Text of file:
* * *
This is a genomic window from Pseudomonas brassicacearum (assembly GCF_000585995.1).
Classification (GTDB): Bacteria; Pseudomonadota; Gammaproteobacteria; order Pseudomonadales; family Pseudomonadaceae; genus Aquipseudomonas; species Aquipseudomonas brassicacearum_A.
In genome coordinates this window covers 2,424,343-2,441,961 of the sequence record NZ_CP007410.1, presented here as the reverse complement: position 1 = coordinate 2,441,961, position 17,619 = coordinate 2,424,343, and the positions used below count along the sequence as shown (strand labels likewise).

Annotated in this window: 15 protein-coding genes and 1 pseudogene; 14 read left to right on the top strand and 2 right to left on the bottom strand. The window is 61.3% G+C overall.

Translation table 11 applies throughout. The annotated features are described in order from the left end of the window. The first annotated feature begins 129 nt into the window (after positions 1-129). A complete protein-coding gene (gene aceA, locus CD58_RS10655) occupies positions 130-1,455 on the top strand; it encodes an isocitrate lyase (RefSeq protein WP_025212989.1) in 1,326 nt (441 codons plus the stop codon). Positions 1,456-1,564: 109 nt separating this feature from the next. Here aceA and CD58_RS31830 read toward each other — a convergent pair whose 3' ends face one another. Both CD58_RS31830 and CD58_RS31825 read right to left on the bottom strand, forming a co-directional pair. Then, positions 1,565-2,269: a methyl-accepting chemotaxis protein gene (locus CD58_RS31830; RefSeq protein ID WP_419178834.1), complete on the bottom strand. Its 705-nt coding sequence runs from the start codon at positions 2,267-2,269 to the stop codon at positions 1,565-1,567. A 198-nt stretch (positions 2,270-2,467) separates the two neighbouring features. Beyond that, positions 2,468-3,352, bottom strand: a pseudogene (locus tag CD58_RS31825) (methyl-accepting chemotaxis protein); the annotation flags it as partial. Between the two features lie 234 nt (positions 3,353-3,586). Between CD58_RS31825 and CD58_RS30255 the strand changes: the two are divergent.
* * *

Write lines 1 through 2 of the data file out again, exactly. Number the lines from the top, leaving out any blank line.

This is a genomic window from Pseudomonas brassicacearum (assembly GCF_000585995.1).
Classification (GTDB): Bacteria; Pseudomonadota; Gammaproteobacteria; order Pseudomonadales; family Pseudomonadaceae; genus Aquipseudomonas; species Aquipseudomonas brassicacearum_A.